For the first time, Antarctic researchers have collaborated with elephant seals to record rates of sea-ice formation in the Southern Ocean. The Antarctic ocean, with its vast tracts of ice and climatically crucial ocean circulation patterns, is particularly vulnerable to warming. But lack of access to the ocean beneath the ice has hampered knowledge of the region.
Jean-Benoit Charrassin of the Natural History Museum, Paris, and colleagues attached temperature and salinity sensors to 58 southern elephant seals, which spend their winters feeding in the Antarctic sea-ice pack and surrounding waters. In total, the seals collected 16,500 depth profiles of the icy ocean during their daily dives in 2004–2005, a 30-fold improvement on other attempts to monitor sea ice. Using the salinity data, the researchers inferred seasonal changes in rates of sea-ice formation, which peaked in early winter. Combining seal data with satellite and buoy observations, they created a uniquely detailed map of ocean fronts — where different water masses meet — in seas south of 60° latitude.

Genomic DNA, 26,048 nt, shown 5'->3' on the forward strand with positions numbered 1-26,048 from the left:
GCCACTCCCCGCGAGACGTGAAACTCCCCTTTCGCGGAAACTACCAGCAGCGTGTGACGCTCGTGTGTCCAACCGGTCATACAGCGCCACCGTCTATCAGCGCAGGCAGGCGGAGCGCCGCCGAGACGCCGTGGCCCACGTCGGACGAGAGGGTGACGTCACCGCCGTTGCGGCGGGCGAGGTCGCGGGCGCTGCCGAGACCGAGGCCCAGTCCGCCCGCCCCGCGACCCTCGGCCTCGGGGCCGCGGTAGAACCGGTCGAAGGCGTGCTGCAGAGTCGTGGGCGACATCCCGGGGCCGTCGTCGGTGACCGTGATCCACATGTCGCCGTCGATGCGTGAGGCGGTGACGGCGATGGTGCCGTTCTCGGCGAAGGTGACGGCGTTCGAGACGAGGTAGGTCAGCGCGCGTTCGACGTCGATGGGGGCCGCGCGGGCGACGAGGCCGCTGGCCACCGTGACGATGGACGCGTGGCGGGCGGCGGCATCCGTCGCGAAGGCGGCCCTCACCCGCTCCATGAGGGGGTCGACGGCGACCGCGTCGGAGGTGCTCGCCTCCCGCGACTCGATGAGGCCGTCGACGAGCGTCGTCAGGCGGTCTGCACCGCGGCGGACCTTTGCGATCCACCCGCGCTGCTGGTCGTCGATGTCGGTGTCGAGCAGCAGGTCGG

Data collected by these and other seals will help fill a blind spot in scientists' understanding of the polar oceans — a prerequisite for gauging the region's response to, and role in, climate change.